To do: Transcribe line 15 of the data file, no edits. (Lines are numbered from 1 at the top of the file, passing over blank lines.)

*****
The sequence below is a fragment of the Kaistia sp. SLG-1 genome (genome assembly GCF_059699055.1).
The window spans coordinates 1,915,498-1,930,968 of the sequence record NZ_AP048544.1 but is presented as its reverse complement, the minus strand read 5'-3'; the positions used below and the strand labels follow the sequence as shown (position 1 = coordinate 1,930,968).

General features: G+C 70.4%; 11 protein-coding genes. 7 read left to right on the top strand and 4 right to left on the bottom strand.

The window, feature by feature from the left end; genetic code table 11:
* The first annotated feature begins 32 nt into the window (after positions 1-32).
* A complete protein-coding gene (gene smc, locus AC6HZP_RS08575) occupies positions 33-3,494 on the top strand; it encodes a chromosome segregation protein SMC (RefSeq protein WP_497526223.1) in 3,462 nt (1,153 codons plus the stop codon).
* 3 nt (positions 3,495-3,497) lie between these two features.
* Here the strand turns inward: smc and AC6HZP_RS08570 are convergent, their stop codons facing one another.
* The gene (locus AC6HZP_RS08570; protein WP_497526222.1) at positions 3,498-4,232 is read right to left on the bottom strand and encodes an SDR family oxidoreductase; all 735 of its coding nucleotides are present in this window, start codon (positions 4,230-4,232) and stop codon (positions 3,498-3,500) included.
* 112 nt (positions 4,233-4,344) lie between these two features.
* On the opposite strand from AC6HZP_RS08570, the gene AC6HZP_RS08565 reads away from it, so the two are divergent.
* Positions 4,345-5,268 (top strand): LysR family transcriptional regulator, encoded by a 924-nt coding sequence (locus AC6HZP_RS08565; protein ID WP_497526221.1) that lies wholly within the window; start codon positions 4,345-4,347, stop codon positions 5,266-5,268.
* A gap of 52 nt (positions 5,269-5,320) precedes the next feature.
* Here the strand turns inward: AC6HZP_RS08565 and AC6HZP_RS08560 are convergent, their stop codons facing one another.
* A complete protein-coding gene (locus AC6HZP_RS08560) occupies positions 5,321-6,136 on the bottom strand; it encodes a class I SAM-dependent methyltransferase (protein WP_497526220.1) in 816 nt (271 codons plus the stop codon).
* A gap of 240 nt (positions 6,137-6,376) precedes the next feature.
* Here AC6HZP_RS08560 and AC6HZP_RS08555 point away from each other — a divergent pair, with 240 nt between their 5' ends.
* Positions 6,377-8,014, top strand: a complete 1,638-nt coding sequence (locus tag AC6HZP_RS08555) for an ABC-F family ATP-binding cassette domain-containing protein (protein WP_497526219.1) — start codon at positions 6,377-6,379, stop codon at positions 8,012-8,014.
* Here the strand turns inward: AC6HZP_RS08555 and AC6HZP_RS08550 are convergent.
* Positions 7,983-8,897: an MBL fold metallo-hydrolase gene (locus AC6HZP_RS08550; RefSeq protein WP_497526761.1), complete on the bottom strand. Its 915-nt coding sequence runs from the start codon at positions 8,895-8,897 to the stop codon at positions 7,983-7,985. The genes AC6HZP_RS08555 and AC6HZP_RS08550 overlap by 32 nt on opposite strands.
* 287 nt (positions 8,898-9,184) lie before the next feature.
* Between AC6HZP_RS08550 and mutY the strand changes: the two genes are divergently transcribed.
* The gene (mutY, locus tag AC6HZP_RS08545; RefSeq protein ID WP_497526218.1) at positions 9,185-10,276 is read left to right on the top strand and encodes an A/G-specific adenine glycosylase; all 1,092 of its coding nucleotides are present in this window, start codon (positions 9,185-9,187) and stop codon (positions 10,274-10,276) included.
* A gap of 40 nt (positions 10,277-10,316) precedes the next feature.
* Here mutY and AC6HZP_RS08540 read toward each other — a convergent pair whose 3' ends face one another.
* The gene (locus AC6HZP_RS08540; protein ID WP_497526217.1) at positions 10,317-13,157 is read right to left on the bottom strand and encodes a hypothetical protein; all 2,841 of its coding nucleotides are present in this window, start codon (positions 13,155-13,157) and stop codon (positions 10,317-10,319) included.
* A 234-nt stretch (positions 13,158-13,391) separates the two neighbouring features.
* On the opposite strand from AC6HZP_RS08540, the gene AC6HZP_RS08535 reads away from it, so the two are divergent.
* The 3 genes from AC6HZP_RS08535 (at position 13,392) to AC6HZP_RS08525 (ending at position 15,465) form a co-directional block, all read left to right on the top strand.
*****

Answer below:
* A complete protein-coding gene (locus AC6HZP_RS08560) occupies positions 5,321-6,136 on the bottom strand; it encodes a class I SAM-dependent methyltransferase (protein WP_497526220.1) in 816 nt (271 codons plus the stop codon).